Landlords are up in arms over CVAs. They see themselves as being the victims. Other creditors have a vested interest in keeping retailers alive and well. They argue that reductions and cancellations of existing lease arrangements allow retailers to shed a major cost and restructure, while they take the hit. Retailers as a consequence are seen to be rewarded for poor strategy. They can regroup and move on. Landlords, if they agree to such an arrangement may receive as little as ten pence in the pound in the settlement figure.
The evidence as to the success of such as strategy points to the fact that many CVAs do not work. If retailers see it as a short-term fix then they are mistaken. A Deloitte report indicates that four key success factors need to be in play before there can be any confidence that such a strategy may work.
- Creating the correct and balanced property portfolio. Closing stores to reduce costs is myopic unless they are closed as part of an overall strategy review.
- CVA’s only work as part of a wider restructuring of the business.
- It requires the full support of key financial and other stakeholders.
- It must be based around a comprehensive communications plan.
As of mid-May 2018 retailers such as New Look, Carpet Right, Mothercare, House of Fraser and Select are pursuing rent reductions through CVA’s.
Are the landlords correct in their views about CVA’s?
Clearly they have been complacent and casual in their approach – given the inbuilt advantage to upward-only agreements. It can be argued that they deserve a thrashing.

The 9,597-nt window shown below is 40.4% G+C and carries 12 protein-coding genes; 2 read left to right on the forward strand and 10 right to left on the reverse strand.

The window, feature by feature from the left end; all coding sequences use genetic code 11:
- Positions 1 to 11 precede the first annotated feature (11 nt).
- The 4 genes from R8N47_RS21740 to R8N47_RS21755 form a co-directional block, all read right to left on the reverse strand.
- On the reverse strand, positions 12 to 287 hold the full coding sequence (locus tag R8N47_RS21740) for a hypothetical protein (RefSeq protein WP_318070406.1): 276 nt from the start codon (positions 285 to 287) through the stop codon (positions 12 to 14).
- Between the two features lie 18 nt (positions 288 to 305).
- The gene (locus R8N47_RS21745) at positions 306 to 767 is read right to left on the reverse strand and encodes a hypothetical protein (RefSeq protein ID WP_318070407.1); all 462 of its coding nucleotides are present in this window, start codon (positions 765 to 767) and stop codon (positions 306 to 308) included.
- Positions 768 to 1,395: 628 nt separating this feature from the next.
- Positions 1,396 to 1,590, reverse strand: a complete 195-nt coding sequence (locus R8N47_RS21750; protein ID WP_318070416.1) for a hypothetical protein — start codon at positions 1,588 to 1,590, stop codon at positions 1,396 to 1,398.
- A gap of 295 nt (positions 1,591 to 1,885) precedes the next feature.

Equally it can be argued that retailers are taking advantage of the situation. For instance in the case of Carpet Right, landlords argued that it has over £60 million of freehold property on its financial statements. This is estimated to be more than double its market capitalisation. This has been signed over to its banks. This has led to accusations that generally retailers following the CVA route are dodging their responsibilities to a key stakeholder in the process: the landlord.
The answer to this question probably rests somewhere in the middle in my view. Landlords arguably have set themselves up for such exploitation. They have ignored the realities of the market-place; where the need for so many outlets has declined, forcing retailers to rationalise their portfolio.
Retailers arguably are exploiting the opportunity. Landlords and owners of shopping malls, retail centres and on the high street clearly are not going to benefit from closures and “for rent” signs. A study by Colliers, the real estate advisory company indicates that across fifteen town centres in the UK, there is a vacancy rate of almost thirteen percent (2017) – an increase from twelve per cent in 2015.
Negotiation is inevitable and certainly for the foreseeable future it will be “downward” only. We might even see as shift to what tends to happen in the USA: namely rental agreements that are based on annual turnover.
The other “elephant in the room” is that of increasing business rates. This is an indictment of lazy government in my view. It is all too easy to slap on increases without paying proper attention to the changing landscape that faces retailers who have large tracts of physical outlets and stores.
Adjustments need to be made to reflect these changes. Currently we are not witnessing any meaningful changes in approach to the application of business rates from policy-makers. This is apparently a “non-negotiable” cost: it is imposed on retailers. While platitudinous discussions take place with them, I would argue that their views are largely ignored when it comes to fixing the business rates increases.
CVA’s will not cure the ills of a particular retailer. It can lead to short-term benefits. If a properly created overall strategy review takes place then it is possible it will work. It is not a cure however. Whether it will kill the retailer is open to debate.